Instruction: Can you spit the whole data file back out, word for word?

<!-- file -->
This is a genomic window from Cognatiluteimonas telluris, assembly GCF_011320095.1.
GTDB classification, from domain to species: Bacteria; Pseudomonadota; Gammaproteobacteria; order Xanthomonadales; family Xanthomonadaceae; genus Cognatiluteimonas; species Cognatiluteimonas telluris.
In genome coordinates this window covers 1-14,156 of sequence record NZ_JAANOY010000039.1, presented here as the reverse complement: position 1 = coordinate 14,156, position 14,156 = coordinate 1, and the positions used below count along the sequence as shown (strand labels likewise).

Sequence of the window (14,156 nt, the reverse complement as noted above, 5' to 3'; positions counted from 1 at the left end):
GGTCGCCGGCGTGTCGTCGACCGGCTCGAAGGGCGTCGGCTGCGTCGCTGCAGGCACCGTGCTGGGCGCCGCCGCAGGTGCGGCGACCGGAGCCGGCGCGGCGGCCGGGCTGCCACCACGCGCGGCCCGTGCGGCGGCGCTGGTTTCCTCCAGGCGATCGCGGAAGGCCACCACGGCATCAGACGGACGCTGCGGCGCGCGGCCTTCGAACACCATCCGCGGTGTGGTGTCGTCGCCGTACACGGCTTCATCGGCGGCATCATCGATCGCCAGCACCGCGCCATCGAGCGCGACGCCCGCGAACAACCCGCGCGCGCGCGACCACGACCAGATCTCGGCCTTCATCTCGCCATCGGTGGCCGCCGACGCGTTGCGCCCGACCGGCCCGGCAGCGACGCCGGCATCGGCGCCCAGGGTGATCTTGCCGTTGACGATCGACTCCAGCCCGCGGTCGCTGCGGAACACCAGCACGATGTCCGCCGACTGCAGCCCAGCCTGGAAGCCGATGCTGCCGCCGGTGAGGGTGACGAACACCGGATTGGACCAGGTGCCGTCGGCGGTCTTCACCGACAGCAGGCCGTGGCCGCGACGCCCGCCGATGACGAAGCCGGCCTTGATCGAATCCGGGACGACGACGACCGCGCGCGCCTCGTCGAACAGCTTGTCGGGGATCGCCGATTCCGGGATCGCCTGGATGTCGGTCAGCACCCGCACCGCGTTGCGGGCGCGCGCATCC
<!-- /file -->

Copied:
This is a genomic window from Cognatiluteimonas telluris, assembly GCF_011320095.1.
GTDB classification, from domain to species: Bacteria; Pseudomonadota; Gammaproteobacteria; order Xanthomonadales; family Xanthomonadaceae; genus Cognatiluteimonas; species Cognatiluteimonas telluris.
In genome coordinates this window covers 1-14,156 of sequence record NZ_JAANOY010000039.1, presented here as the reverse complement: position 1 = coordinate 14,156, position 14,156 = coordinate 1, and the positions used below count along the sequence as shown (strand labels likewise).

Sequence of the window (14,156 nt, the reverse complement as noted above, 5' to 3'; positions counted from 1 at the left end):
GGTCGCCGGCGTGTCGTCGACCGGCTCGAAGGGCGTCGGCTGCGTCGCTGCAGGCACCGTGCTGGGCGCCGCCGCAGGTGCGGCGACCGGAGCCGGCGCGGCGGCCGGGCTGCCACCACGCGCGGCCCGTGCGGCGGCGCTGGTTTCCTCCAGGCGATCGCGGAAGGCCACCACGGCATCAGACGGACGCTGCGGCGCGCGGCCTTCGAACACCATCCGCGGTGTGGTGTCGTCGCCGTACACGGCTTCATCGGCGGCATCATCGATCGCCAGCACCGCGCCATCGAGCGCGACGCCCGCGAACAACCCGCGCGCGCGCGACCACGACCAGATCTCGGCCTTCATCTCGCCATCGGTGGCCGCCGACGCGTTGCGCCCGACCGGCCCGGCAGCGACGCCGGCATCGGCGCCCAGGGTGATCTTGCCGTTGACGATCGACTCCAGCCCGCGGTCGCTGCGGAACACCAGCACGATGTCCGCCGACTGCAGCCCAGCCTGGAAGCCGATGCTGCCGCCGGTGAGGGTGACGAACACCGGATTGGACCAGGTGCCGTCGGCGGTCTTCACCGACAGCAGGCCGTGGCCGCGACGCCCGCCGATGACGAAGCCGGCCTTGATCGAATCCGGGACGACGACGACCGCGCGCGCCTCGTCGAACAGCTTGTCGGGGATCGCCGATTCCGGGATCGCCTGGATGTCGGTCAGCACCCGCACCGCGTTGCGGGCGCGCGCATCC